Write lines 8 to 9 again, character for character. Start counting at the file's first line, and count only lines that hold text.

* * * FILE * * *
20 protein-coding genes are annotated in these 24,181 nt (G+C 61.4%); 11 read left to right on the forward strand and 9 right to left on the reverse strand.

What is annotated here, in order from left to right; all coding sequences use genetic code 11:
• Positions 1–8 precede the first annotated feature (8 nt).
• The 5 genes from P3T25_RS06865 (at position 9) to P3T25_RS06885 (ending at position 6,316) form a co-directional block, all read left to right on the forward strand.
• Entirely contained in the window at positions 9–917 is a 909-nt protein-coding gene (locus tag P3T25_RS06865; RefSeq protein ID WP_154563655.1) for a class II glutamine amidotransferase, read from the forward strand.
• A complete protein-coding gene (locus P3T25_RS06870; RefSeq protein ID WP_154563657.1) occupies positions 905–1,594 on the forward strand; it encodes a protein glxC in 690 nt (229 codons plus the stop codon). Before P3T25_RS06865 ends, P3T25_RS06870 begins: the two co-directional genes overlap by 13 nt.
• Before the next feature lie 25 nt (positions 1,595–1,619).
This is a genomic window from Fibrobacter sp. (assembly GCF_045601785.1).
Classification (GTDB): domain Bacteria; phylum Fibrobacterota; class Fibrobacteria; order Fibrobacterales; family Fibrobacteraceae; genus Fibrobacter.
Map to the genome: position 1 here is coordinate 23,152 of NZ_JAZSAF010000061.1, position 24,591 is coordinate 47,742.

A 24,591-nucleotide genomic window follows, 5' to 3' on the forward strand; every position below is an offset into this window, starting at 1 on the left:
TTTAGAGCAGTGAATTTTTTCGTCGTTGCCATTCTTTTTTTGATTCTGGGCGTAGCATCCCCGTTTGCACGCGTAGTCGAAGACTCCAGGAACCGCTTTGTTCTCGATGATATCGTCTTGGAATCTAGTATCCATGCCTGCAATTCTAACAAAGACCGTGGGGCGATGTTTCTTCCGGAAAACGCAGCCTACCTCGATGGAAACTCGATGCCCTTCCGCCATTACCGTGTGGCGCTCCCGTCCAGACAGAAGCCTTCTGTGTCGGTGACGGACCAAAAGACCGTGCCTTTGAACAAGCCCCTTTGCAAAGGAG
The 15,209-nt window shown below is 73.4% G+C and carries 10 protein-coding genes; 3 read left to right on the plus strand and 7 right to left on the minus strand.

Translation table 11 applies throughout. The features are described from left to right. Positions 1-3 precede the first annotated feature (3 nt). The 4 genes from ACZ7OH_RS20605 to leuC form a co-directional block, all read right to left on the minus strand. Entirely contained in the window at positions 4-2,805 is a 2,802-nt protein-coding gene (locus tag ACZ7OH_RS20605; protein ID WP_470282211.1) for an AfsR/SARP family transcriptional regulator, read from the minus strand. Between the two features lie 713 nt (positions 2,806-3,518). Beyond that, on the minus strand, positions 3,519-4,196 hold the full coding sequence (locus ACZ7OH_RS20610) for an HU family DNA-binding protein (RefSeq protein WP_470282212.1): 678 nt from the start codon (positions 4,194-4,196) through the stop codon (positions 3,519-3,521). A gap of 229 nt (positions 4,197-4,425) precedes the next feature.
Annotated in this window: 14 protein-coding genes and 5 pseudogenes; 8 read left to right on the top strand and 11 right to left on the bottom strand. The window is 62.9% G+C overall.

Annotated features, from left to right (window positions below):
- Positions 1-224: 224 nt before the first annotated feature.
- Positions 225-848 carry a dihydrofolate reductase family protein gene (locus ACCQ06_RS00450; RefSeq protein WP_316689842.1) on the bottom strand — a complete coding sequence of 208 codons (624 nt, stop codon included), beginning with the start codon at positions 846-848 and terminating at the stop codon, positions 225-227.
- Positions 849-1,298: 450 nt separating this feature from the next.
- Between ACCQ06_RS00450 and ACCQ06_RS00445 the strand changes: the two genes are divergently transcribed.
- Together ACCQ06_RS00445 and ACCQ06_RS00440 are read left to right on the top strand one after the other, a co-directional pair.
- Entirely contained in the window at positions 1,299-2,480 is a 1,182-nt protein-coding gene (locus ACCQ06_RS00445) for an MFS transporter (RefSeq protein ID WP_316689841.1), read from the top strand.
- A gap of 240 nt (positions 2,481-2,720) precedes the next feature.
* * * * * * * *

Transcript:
This is a genomic window from Fibrobacter sp. (assembly GCF_045601785.1).
Classification (GTDB): domain Bacteria; phylum Fibrobacterota; class Fibrobacteria; order Fibrobacterales; family Fibrobacteraceae; genus Fibrobacter.